Understanding Your Credit Report
You can think of a credit report as your personal financial report card. A credit report includes information on where you live, how often bills are paid, and whether there have been any legal actions such as arrests or bankruptcy filings in your past. It tells potential creditors how likely you are to pay your bills on time.
If your credit report is the report card, your credit score is your grade.
A credit score is a number based on your credit history and “creditworthiness” — a determination of how likely you are to pay back money you owe. The number is calculated through a formula developed by consumer credit reporting firms. It provides information to creditors, insurers, and employers to evaluate your application for credit insurance, employment or a mortgage. Your credit score is not included in your credit report but can be purchased from credit bureaus. Credit scores can range from 200 to 850.
It is important to review your credit report regularly to catch and fix any errors quickly. Understanding your credit score is helpful in anticipating how much interest you might pay for a loan or how it could affect your application for a job.
Getting your credit report is easy and free.
You can request a copy of your credit report once a year free of charge from each of the three major credit bureaus — Equifax, Experian, and TransUnion. Many people opt to request one report every four months from each bureau to monitor their credit over the course of the year.
Annualcreditreport.com is the only website where you can request a free credit report. Don’t be misled by other advertisements that claim to offer free reports but actually charge a fee.
Be sure to fix problems on your report.
If there are errors in your credit report, contact the credit reporting company immediately. You should provide information to correct the disputed items, along with your name and address. The reporting company typically must investigate within 30 days.
You should also check for any fraudulent activity on your report as a result of your identity being stolen. If you find accounts have been fraudulently opened in your name:
> File a police report and notify the Federal Trade Commission to report the identity theft.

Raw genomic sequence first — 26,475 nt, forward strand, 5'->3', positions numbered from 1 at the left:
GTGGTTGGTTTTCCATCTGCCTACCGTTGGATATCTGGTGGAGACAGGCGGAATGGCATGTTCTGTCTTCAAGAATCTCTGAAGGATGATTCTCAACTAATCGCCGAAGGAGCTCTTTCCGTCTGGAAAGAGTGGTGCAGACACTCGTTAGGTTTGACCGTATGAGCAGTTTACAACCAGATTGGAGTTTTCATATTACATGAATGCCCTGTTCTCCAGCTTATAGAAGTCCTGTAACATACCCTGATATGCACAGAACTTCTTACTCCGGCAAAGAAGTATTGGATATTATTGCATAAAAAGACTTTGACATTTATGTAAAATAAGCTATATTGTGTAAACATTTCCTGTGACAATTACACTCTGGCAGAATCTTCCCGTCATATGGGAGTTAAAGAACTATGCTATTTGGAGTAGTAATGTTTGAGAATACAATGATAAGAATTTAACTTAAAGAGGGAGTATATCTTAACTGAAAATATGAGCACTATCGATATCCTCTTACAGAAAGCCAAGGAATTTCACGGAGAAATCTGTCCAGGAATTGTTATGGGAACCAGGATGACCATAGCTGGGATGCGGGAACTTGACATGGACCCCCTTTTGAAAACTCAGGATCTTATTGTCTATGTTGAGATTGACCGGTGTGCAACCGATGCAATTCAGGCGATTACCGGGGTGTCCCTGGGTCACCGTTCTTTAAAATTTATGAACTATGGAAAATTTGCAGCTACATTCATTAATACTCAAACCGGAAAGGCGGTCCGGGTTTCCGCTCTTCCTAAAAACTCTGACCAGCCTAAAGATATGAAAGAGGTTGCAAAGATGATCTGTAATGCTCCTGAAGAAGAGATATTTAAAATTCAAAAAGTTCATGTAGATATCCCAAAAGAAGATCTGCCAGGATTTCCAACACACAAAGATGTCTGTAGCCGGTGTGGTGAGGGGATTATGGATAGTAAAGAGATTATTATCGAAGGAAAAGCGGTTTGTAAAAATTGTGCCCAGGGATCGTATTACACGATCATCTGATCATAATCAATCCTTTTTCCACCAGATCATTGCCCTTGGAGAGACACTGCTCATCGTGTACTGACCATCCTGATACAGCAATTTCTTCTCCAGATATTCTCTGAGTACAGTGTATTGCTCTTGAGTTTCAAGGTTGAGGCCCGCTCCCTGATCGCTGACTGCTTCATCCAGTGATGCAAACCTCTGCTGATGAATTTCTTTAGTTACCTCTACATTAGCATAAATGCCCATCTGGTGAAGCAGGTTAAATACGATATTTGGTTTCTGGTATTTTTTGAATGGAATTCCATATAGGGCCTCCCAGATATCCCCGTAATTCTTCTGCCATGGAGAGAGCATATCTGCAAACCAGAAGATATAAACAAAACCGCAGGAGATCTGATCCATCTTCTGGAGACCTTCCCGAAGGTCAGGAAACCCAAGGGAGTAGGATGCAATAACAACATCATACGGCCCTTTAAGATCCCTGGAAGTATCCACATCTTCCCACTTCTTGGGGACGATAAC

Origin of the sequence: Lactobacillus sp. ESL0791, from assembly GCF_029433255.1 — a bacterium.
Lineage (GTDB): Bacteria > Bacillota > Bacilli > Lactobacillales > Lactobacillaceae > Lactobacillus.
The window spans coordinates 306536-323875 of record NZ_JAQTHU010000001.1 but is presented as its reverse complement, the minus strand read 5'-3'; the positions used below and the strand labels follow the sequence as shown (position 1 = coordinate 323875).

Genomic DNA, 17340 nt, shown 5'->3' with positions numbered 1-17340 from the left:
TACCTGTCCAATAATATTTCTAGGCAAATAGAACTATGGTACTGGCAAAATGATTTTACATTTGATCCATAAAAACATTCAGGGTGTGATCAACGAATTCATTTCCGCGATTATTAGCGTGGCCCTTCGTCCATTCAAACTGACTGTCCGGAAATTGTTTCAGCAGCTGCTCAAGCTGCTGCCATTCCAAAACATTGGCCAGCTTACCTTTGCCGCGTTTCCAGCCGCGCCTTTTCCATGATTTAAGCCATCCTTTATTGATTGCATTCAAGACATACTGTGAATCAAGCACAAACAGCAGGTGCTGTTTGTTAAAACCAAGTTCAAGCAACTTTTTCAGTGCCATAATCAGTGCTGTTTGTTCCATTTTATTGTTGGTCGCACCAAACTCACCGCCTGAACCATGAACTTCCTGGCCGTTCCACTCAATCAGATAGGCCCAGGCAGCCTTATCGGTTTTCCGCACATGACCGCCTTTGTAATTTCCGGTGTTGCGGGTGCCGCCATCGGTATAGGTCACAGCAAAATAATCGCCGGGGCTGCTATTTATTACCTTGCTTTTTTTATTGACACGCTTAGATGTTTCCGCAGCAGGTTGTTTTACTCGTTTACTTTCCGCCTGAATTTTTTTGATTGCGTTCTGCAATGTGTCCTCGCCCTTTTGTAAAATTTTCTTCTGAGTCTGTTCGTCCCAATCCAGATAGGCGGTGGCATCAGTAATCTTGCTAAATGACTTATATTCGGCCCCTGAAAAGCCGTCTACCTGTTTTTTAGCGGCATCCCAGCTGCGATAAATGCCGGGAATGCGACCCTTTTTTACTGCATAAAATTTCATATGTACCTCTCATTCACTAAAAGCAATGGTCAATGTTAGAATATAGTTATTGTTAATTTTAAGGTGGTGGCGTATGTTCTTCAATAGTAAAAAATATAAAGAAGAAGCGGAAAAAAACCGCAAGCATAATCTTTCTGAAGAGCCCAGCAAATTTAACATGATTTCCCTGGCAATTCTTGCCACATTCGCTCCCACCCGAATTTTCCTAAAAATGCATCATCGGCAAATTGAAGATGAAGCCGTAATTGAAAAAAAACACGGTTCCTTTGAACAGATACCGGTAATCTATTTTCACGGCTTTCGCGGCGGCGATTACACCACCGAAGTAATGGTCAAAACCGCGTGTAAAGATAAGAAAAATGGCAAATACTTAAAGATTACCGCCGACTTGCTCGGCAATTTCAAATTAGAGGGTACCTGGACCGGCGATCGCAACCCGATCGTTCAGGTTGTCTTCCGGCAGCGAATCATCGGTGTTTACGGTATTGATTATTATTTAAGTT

> Close the fraudulent accounts and contact your credit card companies to reissue new cards if any legitimate accounts have been compromised.
> Place a fraud alert with each of the three credit reporting agencies and freeze on your credit report with the credit bureaus. Credit freezes are free and an initial fraud alert is free for one year.
There are many ways to improve your credit score.
> Pay your bills on time — late payments can lower your credit score.
> Limit the number of new accounts you open — opening new accounts does not necessarily improve your credit score.
> Length of credit history — keep accounts you’ve held the longest open and active, and use each one at least every 6 months.
> Pay down debt and keep balances low. Part of your credit score is based on the amount of outstanding debt.
> Check your credit report by requesting your free credit report and report any errors.
You can also find help in fixing your credit if you are overwhelmed.
If your debt becomes overwhelming, there are many resources to help. In Minnesota, the Department of Commerce regulates two types of firms offering credit repair services: credit service organizations and debt management companies. These firms must offer you a contract describing their fees and services, and they must register with the Department of Commerce. Before signing a contract with any firm, always check to see that it is licensed by using the License Lookup tool on the Commerce website.
Check to see if the firm is a member of a major association, such as the National Foundation for Credit Counseling or the Financial Counseling Association of America. Members of these associations are nonprofit agencies with certified financial counselors that meet certain quality and ethical standards.
Choose a credit repair firm carefully.
> Avoid offers of a quick debt reduction or debt settlement plan with high upfront fees.
> Be aware that some fraudulent agencies will get away with using a nonprofit status just to collect your money. Legitimate agencies should be willing to sit down with you and discuss your spending habits and help you come up with a budget.
> Unrealistic promises, such as erasing your debt for pennies on the dollar in a short time, or promising to reverse a bad credit score, should be red flags.
> Work with a Minnesota licensee that has a local office with staff available to answer your questions.